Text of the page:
Impressive Response to Dose-Dense Chemotherapy in a Patient with NUT Midline Carcinoma.

Maur M, Toss A, Dominici M, Frassoldati A, Corradini P, Maiorana A, Fontana A, Conte P - Am J Case Rep (2015)

The chest CT scan performed after the first course of Romidepsin showed disease progression to the pleural ring and in the subcutaneous areas, and nodal involvement.
© Copyright Policy
Related In: Results  -  Collection

Show All Figures
getmorefigures.php?uid=PMC4492486&req=5

f5-amjcaserep-16-424: The chest CT scan performed after the first course of Romidepsin showed disease progression to the pleural ring and in the subcutaneous areas, and nodal involvement.
Mentions: Because of the rapid progression, based on pre-clinical data and after approval by the Local Ethics Committee, the patient stopped radiotherapy and entered into a compassionate use protocol with Romidepsin, a potent histone deacetylase (HDAC) inhibitor. The Local Ethics Committee approved the compassionate use also on the basis of some preliminary encouraging data obtained with another HDAC inhibitor (Vorinostat) (French C., personal communication at that time and now on ref. [15]). Therefore, the patient received weekly intravenous doses of Romidepsin (14 mg/mq) for 3 doses. No significant toxicities were observed, but a PET/CT scan after the first course showed disease progression to the pleural ring, in the subcutaneous areas, nodal involvement, peritoneal and retroperitoneal carcinosis, and new bone lesions (Figure 5). On the basis of the pattern of progression suggestive for mesothelioma-like behavior, an empirically based treatment with Pemetrexed (500 mg/mq every 3 weeks) was started. Unfortunately, the disease further progressed very rapidly and the patient eventually died after 1 course of Pemetrexed.

Bottom Line: In a few days, the patient developed a superior vena cava syndrome and an acute respiratory failure.In the meantime, the diagnosis of NMC was confirmed.Our case history adds some interesting findings to available knowledge: NMC can be chemosensitive and radiosensitive.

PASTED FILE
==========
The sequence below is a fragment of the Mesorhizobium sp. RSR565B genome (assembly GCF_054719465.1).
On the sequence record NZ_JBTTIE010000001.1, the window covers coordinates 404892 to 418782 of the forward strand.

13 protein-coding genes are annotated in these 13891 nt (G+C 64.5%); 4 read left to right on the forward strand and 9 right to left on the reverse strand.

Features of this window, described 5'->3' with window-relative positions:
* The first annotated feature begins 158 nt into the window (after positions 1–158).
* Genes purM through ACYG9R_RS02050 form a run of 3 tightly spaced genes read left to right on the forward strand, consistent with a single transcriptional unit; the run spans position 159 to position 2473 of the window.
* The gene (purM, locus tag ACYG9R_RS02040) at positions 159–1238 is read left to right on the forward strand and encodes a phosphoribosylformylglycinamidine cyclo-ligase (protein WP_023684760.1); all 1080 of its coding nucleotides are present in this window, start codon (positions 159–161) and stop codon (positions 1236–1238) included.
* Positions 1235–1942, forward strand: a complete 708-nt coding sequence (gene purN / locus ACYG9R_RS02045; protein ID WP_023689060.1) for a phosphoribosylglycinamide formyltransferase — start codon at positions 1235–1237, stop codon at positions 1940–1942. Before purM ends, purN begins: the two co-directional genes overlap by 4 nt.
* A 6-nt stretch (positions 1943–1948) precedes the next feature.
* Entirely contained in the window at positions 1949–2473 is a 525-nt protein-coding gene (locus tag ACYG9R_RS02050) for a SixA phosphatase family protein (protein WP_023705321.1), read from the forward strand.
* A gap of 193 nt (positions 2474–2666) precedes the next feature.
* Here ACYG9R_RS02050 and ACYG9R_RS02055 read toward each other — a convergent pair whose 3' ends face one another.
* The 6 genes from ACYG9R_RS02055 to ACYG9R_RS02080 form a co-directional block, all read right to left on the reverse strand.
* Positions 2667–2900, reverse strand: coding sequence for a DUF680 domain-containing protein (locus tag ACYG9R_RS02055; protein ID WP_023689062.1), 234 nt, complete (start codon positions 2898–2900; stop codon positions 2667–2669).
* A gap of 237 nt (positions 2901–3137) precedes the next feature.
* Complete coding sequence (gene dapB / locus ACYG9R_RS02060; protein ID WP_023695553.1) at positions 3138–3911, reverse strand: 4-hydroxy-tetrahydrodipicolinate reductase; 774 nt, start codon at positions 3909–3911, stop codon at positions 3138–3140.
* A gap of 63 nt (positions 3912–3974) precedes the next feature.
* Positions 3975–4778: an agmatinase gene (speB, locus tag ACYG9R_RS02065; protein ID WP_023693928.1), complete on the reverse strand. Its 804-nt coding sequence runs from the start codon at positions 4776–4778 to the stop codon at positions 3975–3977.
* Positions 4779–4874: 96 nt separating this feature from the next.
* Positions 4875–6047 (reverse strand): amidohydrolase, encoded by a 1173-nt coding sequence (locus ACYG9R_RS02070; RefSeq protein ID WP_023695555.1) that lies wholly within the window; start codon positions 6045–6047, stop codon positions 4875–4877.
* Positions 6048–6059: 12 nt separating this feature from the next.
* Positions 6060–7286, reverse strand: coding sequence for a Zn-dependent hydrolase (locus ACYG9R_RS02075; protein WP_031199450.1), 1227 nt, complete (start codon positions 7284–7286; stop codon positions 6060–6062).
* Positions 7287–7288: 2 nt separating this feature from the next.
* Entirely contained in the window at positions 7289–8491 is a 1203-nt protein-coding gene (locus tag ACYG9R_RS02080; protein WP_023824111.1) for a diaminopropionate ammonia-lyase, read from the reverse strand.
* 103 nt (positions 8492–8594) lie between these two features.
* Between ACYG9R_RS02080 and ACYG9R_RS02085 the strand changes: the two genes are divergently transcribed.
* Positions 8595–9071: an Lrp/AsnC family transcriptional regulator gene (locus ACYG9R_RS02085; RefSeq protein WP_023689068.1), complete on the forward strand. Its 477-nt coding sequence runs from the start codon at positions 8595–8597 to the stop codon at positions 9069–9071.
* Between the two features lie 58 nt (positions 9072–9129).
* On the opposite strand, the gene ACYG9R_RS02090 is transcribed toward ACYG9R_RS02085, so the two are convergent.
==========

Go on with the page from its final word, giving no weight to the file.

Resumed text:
View Article: PubMed Central - PubMed

Affiliation: Division of Oncology, Department of Medical and Surgical Sciences for Children and Adults, University Hospital of Modena and Reggio Emilia, Modena, Italy.

ABSTRACT

Background: NUT midline carcinoma (NMC) is a rare, highly lethal malignancy that results from a chromosome translocation and mostly arises in the midline organs. To date, no treatment has been established. Most patients receive combinations of chemotherapy regimens and radiation, and occasionally subsequent resection; nevertheless, patients have an average survival hardly exceeding 7 months.

Case report: A 21-year-old patient was admitted to our division with a large mediastinal mass with lung nodules, multiple vertebral metastases, and massive nodal involvement. In a few days, the patient developed a superior vena cava syndrome and an acute respiratory failure. Due to the rapid course of the disease, based on preliminary histology of poorly differentiated carcinoma, a dose-dense biweekly chemotherapy with paclitaxel, ifosfamide, and cisplatin was started. In the meantime, the diagnosis of NMC was confirmed. A surprising clinical benefit was obtained after the first cycle of chemotherapy, and after 6 cycles a PET-CT scan showed a very good response. At this point, radiotherapy was started but the disease progressed outside of the radiation field. The patient entered into a compassionate use protocol with Romidepsin, but a PET/CT scan after the first course showed disease progression with peritoneal and retroperitoneal carcinosis. A treatment with Pemetrexed was then started but the patient eventually died with rapid progressive disease.

Conclusions: Our case history adds some interesting findings to available knowledge: NMC can be chemosensitive and radiosensitive. This opens the possibility to study more aggressive treatments, including high-dose consolidation chemotherapy and to evaluate the role of biological agents as maintenance treatments.

No MeSH data available.


Related in: MedlinePlus